In the southern plains, including my home state of Oklahoma, some folks are labeled “good people.” Even while speaking in the singular, we say, “He’s good people.” This type of person is always focused on helping others, always available to serve — even in ordinary ways.
My cousin and his wife are good people. During Mom’s funeral, they kept watch over our coats. Kept them ready for the moment we would need them, for our trip to the cemetery.
Another couple takes me out for lunch once / month. They keep track of what I’m writing, encourage my work and pray for me. They have followed my son’s journey as well and always check up on him. When he changed jobs, they visited the business to make sure he was okay.
My sister is another one. She writes a family missive each week, updating all of us on all of us. Then she ends with an encouraging note we can carry into the next week. She helps a recent widow by taking her out for a meals and/or ice cream at the local Braums. Just to get her out of the house and find some hope. As a cat-whisperer, my sister also pays for the neutering and spaying of numerous cats.
Another semi-retired couple opens their home for groups and retreats of various genres. A few healthy boundaries set. A welcome place to learn, to grow, to create. At no charge. They welcome photos of each group and create a growing wall of frames, dedicated to the service they have provided.
None of these folks know I label them as good people. In fact, one quality of good people is a high sense of humility. They act anonymously. Simply climb out of bed each day and hope they can help someone.
Good people interact with others in hospitals, schools and nonprofits. At Target and in the parking lots around any town. Good people can be homeless or unbelievably wealthy. They stay up all night to check on the needs in their community and to offer their services willingly. Or slip an extra twenty to the waitress who pours their coffee at the local diner.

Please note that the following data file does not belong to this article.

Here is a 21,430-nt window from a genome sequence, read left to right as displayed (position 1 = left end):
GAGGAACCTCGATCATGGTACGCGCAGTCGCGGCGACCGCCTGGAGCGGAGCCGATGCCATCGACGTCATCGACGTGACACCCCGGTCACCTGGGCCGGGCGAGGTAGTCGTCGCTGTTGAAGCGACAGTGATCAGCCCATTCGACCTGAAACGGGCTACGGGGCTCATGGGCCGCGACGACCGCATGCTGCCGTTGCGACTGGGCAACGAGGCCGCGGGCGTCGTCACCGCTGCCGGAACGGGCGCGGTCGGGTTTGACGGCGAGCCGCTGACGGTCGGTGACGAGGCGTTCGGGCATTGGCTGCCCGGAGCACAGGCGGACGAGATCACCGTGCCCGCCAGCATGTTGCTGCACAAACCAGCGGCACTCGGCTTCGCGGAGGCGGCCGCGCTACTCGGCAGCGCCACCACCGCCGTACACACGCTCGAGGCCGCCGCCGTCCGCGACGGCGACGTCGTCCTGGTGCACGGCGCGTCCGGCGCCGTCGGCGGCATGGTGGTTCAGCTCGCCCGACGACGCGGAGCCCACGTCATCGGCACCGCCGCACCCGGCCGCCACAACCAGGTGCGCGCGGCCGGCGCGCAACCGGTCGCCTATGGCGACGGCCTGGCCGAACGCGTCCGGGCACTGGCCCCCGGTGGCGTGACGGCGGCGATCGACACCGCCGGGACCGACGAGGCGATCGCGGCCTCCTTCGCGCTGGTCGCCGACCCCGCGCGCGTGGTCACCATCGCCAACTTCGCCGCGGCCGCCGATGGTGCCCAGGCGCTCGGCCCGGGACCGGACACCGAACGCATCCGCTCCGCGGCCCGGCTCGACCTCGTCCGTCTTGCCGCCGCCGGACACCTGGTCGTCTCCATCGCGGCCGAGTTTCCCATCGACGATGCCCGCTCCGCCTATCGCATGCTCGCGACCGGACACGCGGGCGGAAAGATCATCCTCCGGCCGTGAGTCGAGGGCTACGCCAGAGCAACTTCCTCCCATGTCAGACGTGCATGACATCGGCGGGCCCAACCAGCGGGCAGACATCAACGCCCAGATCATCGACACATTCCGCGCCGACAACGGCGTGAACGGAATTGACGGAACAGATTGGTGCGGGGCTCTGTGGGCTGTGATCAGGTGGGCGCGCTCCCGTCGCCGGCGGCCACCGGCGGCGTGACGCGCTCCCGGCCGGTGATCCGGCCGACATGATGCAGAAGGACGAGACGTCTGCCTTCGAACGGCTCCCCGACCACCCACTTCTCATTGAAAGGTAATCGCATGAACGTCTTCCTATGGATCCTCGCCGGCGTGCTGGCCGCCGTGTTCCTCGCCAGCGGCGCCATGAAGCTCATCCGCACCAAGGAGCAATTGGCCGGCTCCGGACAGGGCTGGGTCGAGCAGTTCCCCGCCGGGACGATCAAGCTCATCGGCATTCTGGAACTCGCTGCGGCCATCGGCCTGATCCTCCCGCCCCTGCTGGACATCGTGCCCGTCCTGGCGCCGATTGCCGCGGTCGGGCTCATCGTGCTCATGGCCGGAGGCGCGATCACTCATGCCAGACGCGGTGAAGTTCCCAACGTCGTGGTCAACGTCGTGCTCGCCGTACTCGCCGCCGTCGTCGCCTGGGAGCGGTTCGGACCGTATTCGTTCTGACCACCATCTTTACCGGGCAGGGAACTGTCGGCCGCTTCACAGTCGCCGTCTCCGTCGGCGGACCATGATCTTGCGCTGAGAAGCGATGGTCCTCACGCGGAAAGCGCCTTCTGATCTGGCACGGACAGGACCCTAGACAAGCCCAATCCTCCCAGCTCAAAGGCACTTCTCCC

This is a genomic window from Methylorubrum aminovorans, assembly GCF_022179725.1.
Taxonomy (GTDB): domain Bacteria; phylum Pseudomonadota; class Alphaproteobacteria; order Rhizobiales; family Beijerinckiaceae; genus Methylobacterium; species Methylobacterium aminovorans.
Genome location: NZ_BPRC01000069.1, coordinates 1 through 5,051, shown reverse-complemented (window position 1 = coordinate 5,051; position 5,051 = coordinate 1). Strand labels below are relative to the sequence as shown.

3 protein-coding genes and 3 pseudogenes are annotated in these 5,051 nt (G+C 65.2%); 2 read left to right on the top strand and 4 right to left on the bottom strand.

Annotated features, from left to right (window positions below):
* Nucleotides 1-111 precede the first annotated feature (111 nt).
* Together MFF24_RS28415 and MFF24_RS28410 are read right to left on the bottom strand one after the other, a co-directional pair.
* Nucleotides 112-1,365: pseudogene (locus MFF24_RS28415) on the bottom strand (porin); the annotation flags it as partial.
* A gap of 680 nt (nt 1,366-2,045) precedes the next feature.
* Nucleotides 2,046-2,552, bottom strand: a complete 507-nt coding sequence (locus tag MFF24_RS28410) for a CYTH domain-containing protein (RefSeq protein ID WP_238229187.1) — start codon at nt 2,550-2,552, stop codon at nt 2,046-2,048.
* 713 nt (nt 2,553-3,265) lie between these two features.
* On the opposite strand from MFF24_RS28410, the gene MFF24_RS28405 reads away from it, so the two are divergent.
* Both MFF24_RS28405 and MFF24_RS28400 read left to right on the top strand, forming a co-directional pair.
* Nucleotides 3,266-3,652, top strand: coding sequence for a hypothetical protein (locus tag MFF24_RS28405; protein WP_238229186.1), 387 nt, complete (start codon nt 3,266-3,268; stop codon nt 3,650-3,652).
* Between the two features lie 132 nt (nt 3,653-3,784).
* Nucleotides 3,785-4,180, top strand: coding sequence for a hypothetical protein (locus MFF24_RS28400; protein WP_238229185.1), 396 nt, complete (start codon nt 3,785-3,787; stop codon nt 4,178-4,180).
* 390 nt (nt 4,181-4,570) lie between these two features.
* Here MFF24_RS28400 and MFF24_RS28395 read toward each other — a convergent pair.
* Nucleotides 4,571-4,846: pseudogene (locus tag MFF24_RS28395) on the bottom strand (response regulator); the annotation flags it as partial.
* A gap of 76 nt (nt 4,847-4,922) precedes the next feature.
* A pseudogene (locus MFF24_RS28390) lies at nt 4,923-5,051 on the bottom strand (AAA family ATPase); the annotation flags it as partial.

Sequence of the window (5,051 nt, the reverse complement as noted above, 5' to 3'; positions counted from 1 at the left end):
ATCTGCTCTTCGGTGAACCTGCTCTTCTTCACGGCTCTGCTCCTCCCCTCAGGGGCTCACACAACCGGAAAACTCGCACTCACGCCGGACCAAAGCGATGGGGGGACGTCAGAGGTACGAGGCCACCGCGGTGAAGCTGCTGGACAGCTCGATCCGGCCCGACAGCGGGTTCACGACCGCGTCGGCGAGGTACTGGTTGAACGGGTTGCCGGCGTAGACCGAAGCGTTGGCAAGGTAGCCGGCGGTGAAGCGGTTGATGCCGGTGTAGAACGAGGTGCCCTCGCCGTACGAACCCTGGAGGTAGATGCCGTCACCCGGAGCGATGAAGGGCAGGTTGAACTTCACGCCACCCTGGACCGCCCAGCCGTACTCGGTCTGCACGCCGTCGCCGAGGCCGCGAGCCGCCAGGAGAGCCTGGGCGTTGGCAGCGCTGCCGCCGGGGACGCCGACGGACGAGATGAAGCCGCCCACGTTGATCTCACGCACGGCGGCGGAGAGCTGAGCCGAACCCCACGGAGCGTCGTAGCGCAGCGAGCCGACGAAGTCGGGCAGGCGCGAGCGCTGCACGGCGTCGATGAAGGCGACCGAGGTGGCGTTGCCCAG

Good people regularly pay it forward simply because they want to.
In this world of death and destruction, good people live everywhere. They stand out. We need only to keep our souls open to see them and find them.
Hope multiplies when each of us locks in with the intention to become good people. To see God around us and within the folks we meet. To start each day with a prayer for divine appointments. To be good people wherever we go.
Hope blossoms when we look for good people. But it thrives when we ourselves become good people and share the love.
©2022 RJ Thesman – All Rights Reserved
Be good people and share Day by Day: Hope for Senior Wisdom with someone who needs daily hope.
RJ, I’m doing some research for a novel I’m writing that focuses on hope. In any of your essays, do you dig into the nitty-gritty of what hope is or how it works? Or do you know of any resources that do? I’m looking, I think, for the psychology, the methodology, or maybe the philosophy of hope. Any ideas?
Great to hear from you, Allyn, and congrats on your novel theme. Everything I write has an undercurrent of hope, but it’s one of those qualities a bit difficult to define. We know when we have it or when we don’t. My definition is Honest Optimism with Positive Expectations. My novel, “The Year of My Redemption” is about a pastor who loses hope. And “No Visible Scars” is my novel about domestic abuse where the protagonist stays in hope. You might check out both of those for your research. Good luck and keep writing!
“Hope blossoms when we look for good people. But it thrives when we ourselves become good people and share the love.” Yes!!